And I was somethin’ to see. But for all that, the twenties are the decade when we often start out strong, and then keep going, in the wrong direction. In our twenties we’re still in transition, still negotiating the realities that we have inherited, still growing up with the realities of what we find. And while young adults relish their ability to make their own choices over things like their time, career, or marital status, we tend to exercise those choices under the illusion that we are responsible for getting them all together, and getting them all right, right now, the first time. How wrong we are.
And I stood arrow straight, unencumbered by the weight.
Of all these hustlers and their schemes.
I stood proud, I stood tall; high above it all.
I still believed in my dreams.
And so, many of us choose the wrong careers, embrace the wrong identities, marry the wrong people—and have children with them—in our twenties. The conveyor-belt of education dumps us onto the world stage and we think that we should start performing lifetime roles that most of us, at the time, just aren’t ready for. In some cases, the roles don’t yet exist. In some cases, the person whom we need to become, or the other person we need, in order to play those roles successfully does not yet exist, or never will. Our personalities, our goals, and our ideals are like freshly pressed wine — sharp, strong, full of acrid tannin, but overly simple and without much depth. We need a bit of aging, or even distilling, before we become ourselves. And then, many of us must make harrowing choices in our thirties, fourties, or even fifties, to either abandon most, if not all, of what we have built up, or come to terms with the fact that the rest of our life will primarily be made up of learning to live with, and limited by, the choices we made when we didn’t know better.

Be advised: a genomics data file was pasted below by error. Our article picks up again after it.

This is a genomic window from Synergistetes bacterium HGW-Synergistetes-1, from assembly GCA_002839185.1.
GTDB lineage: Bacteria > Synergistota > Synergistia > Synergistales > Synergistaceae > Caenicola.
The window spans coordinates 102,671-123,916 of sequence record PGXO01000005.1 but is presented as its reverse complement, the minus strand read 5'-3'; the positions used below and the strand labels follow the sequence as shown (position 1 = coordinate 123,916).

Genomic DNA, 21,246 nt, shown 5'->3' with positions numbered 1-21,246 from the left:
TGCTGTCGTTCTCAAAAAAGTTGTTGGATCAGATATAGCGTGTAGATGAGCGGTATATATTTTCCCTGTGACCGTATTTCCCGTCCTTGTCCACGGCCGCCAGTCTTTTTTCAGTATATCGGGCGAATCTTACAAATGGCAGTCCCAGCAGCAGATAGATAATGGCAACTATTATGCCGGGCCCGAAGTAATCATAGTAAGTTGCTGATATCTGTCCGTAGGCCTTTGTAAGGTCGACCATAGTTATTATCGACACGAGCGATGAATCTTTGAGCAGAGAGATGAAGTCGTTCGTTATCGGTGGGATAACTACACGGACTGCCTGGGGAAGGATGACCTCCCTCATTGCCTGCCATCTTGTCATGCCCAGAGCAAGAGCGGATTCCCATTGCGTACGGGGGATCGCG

Twenty years now; where’d they go?
Twenty years; I don’t know.
I sit and wonder sometimes where they’ve gone.
And sometimes late at night when I’m bathed in the firelight
The moon comes callin’ a ghostly white, and I recall.
I recall …
I wish we all knew what we were doing in our twenties. I really do. But the truth is, most of us really don’t. And I try to warn my students that the next decade is going to bring a lot of mistakes, and a lot of sifting out of who they think they want—or have—to be from who they actually are and eventually become. And I plead, in my own way, for them not to be too eager to dig into the mistakes that they will make in the next 10-15 years, not to feel like they have to get it all together too soon, and not to be too discouraged when the whole next decade seems to turn into one giant cluster-fuck. No one should have to carry that weight.
Like a rock. standin’ arrow straight.
Like a rock, chargin’ from the gate.
Like a rock, carryin’ the weight.
Like a rock.
I want them to know that, even in your forties and fifties, it’s not over. Not by a long shot.
Yes, I still have nostalgia for the raw power and unfiltered clarity I had in my twenties. But even if I could, I would never go back. We should never go back to the twenties. But we can regain something of what we admired in our youth, tempered by trial, deepened by wisdom, and focused by experience when we learn to live authentically. And learning to live authentically takes time. More than twenty-something years.
Like a rock, the sun upon my skin.
Like a rock, hard against the wind.
Like a rock, I see myself again.
Like a rock.
–Bob Seger, Like a Rock